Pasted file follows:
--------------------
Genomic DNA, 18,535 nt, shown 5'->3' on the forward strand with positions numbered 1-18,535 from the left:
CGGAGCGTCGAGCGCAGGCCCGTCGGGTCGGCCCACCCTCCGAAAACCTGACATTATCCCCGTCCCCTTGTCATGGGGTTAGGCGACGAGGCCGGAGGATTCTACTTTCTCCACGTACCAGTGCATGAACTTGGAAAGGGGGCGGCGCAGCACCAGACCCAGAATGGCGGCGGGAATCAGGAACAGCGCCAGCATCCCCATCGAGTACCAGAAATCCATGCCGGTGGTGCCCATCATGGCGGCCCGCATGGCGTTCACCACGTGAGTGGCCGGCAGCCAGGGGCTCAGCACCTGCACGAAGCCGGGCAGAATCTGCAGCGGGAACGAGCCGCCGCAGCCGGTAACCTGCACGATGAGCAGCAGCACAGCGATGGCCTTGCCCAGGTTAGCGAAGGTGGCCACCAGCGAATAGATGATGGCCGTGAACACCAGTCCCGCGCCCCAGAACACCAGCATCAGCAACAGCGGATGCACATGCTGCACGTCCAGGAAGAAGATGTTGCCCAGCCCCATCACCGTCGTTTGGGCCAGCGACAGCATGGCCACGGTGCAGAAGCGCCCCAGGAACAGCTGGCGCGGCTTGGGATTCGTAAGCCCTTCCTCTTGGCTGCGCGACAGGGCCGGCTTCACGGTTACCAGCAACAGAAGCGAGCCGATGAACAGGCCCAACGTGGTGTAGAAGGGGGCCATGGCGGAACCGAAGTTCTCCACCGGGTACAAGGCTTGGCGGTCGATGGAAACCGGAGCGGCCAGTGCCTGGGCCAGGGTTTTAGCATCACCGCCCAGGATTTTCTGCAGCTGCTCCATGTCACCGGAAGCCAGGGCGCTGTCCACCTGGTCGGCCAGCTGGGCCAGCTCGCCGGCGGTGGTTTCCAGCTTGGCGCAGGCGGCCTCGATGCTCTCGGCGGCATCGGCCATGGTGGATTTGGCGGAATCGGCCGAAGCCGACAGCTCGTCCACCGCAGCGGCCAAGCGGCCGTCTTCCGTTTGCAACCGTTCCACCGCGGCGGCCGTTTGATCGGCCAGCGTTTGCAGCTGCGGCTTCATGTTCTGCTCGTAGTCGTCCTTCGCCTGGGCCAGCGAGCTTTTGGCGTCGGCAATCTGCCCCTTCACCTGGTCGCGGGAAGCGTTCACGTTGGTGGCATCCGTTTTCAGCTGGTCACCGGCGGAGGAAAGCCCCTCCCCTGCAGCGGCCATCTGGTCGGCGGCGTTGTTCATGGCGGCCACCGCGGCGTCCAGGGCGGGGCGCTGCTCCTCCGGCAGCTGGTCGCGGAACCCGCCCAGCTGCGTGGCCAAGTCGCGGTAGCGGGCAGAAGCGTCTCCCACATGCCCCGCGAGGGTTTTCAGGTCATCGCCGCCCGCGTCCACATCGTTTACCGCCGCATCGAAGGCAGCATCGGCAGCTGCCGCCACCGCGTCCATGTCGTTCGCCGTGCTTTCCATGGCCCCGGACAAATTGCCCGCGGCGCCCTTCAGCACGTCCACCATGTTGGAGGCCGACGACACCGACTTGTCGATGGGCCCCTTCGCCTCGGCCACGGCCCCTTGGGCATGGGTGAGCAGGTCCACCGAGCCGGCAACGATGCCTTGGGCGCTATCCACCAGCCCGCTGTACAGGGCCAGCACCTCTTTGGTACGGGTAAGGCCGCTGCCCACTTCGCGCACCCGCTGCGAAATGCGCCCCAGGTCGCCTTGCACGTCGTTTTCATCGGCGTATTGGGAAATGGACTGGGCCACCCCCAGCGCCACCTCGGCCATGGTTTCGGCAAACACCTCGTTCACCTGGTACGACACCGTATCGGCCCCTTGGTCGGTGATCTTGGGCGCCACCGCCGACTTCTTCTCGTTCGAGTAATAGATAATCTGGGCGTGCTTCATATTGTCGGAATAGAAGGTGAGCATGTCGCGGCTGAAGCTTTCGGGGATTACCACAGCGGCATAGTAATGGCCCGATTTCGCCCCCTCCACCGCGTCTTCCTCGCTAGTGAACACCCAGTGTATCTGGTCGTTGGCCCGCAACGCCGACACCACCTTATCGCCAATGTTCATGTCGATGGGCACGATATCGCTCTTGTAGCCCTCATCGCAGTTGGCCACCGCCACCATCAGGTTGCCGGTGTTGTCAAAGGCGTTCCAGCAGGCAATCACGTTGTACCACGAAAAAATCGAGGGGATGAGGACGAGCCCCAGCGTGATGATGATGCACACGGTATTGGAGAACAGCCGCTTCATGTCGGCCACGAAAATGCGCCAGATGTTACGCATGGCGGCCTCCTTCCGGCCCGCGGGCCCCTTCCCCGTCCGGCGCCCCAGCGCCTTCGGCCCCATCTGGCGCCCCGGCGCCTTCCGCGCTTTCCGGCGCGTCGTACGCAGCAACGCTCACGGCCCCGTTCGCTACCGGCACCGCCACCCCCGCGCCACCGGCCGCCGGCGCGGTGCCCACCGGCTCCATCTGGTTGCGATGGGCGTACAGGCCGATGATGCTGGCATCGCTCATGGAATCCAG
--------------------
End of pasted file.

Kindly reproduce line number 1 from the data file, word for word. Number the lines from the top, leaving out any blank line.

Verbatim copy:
Genomic DNA, 18,535 nt, shown 5'->3' on the forward strand with positions numbered 1-18,535 from the left: